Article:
‘What are you doing this weekend?’ is normally an innocent question. Except when my project manager asked me this question, usually around 8pm on a Friday night. Every time I had the grand vision of looking him straight in the eye and confidently saying ‘not working’. Yet somehow, I always ended up agreeing to come in on Saturday, or Sunday, or both to complete some ‘urgent’ task that had somehow been overlooked all week.
Looking back on my six-month internship now, days roll into weeks and weeks into weekends, weeks into months, and all these months roll together to create one everlasting day. There are moments in this everlasting day that I am especially proud of, plenty of achievements and friendships, and skills that I’ve learnt. But what will stick with me most is the unbelievably hectic work ethic and just how unhealthy it was for me, and how this experience taught me what I value most.
Perhaps I have been far too spoilt by living and working in Australia where you can reasonably expect to work from 9am to 5:30, and usually be paid for any overtime you do and aren’t expected to work on the weekends.
Showing up at 10am at the office in Beijing was considered early, because quite a lot of the architects didn’t show up until lunchtime (which is quite reasonable when you regularly work until 2am). Lunchtime was always my favourite time of the day because all the interns ate lunch together, and even though I got tired of eating from the same restaurant every day, I got to spend time with some incredible people.
After lunch is when the office really kicked into gear and the late arrivals got to work. My afternoons were spent doing non-urgent work; cleaning up models, plans or researching. Team meetings were usually held at about 5pm onwards, meaning my ‘urgent tasks’ for the day were allocated at about 6:30pm, to be completed before tomorrow.
For quite a long time I fought quite hard to make sure I always left before 10pm. But it was always a struggle and I felt incredibly guilty – my leaving ‘early’ without completing the ‘urgent’ task meant that it was passed onto someone else and they would have to stay even later to complete my work as well as their own. On those days when I did manage to leave before 10pm, as I was saying goodbye to the other interns they would all exclaim: ‘Wow! You’re leaving so early!’.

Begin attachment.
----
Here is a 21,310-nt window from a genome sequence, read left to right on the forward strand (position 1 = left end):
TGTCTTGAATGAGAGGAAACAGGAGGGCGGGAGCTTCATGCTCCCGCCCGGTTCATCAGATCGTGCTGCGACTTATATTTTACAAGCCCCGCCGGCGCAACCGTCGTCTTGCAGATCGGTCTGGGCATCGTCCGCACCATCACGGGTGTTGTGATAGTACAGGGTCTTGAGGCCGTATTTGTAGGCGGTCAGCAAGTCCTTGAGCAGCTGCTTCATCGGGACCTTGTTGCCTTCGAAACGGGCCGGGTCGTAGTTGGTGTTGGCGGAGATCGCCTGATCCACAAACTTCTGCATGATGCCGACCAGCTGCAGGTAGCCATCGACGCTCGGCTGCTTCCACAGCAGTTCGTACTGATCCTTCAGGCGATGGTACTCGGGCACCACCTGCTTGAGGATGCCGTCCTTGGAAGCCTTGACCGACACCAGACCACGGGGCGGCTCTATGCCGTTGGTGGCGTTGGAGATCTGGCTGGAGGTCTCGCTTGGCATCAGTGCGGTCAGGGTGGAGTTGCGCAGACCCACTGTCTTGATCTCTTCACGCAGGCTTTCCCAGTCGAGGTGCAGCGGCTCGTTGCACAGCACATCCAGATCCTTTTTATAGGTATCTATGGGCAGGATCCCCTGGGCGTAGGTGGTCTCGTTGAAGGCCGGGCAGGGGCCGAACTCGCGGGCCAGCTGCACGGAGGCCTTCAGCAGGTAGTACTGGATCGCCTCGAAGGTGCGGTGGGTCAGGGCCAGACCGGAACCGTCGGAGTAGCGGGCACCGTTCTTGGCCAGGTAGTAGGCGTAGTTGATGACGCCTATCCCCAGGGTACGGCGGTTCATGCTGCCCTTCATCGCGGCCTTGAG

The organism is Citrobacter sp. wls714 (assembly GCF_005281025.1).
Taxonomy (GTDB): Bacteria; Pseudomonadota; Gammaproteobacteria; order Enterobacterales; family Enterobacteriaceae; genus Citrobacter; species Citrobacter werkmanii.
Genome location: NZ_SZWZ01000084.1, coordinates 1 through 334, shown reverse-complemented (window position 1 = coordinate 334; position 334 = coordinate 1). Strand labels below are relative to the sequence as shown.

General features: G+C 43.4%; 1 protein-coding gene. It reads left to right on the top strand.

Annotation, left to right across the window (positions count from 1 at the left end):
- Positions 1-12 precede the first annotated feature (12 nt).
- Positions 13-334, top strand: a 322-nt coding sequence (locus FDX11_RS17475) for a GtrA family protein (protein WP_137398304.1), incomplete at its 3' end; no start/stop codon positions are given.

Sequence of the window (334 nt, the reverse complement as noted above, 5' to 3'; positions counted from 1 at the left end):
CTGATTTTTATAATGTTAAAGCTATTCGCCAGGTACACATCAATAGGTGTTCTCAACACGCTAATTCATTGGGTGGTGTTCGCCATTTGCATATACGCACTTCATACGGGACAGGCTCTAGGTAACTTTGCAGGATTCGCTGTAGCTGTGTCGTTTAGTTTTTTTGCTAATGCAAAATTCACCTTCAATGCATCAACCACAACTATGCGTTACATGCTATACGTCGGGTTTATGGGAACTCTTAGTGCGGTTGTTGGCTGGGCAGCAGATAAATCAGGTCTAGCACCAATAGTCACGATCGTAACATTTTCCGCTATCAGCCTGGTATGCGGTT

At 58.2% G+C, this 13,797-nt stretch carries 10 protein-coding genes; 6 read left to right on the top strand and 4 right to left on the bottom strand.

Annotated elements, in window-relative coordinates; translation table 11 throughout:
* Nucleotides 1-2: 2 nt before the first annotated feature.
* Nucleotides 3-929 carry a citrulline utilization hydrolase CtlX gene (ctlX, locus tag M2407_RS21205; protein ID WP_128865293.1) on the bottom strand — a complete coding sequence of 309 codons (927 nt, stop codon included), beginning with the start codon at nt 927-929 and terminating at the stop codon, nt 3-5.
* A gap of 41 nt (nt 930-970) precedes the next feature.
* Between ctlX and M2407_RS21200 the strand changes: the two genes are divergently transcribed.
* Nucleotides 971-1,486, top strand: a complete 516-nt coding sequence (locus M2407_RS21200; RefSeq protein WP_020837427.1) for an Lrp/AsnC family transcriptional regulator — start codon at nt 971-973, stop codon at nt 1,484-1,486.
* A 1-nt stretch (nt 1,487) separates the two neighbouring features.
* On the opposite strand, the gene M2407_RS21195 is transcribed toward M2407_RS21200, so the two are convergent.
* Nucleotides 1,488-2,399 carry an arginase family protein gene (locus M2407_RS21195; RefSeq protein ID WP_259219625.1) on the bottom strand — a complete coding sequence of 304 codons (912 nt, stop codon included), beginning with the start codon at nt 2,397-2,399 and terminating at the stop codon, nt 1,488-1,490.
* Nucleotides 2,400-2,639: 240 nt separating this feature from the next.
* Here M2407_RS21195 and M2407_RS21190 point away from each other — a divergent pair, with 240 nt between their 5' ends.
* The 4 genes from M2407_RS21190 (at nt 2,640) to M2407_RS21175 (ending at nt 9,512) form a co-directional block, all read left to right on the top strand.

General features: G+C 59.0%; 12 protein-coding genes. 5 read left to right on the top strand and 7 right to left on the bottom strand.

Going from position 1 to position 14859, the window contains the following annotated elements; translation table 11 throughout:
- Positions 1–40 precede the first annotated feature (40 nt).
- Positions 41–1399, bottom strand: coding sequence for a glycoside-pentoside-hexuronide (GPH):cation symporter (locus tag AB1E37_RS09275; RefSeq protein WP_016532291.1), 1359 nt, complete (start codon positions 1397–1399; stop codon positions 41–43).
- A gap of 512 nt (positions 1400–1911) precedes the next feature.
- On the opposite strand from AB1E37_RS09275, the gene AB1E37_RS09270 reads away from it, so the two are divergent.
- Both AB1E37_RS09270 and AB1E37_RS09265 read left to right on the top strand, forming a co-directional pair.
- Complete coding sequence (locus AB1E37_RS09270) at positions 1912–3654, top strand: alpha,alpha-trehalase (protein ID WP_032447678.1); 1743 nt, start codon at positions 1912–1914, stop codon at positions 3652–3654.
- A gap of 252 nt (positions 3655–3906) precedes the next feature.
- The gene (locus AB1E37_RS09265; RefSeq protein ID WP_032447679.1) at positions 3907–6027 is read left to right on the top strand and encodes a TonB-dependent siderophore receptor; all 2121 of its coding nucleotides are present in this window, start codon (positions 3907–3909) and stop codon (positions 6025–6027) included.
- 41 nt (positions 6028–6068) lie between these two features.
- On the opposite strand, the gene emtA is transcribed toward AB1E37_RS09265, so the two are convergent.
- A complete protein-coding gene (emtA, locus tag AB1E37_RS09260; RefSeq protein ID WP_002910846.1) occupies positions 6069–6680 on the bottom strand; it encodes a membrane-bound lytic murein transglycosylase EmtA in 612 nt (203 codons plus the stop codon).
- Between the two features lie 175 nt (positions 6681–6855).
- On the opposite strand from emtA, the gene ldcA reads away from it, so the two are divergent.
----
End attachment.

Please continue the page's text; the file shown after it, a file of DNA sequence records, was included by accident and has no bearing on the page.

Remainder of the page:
Towards the end of my internship I started coming in at 10:30am having just rolled out of bed (morning exercise long abandoned), considered it a good day if I was able to leave at 10pm, an average day if I left before midnight, and a bad day if I stayed any later than 2am. If a project was nearing completion it wasn’t abnormal to stay until 4am for several days in a row, only going home to shower, sleep for an hour or two before coming back into the office to do all last night’s work all over again. People tell me that this is what being an architect is like, but I will spend the rest of my career defying that expectation, because I know it is possible to have a life and be an architect.
As we interns were sitting around the dining table, the local Chinese interns would joke about Beijing’s 996 work ethic: 9am to 9pm 6 days and how nice it would be to work those hours! Those of us from Western countries would say we couldn’t wait to get back to 955. And everyone would agree that our 947 internship would either be the making of us, or we would never return to architecture again. At the moment, I think it’s about a 70/30 split between those of us still passionate about architecture, and those who are thinking about changing to a 996 career.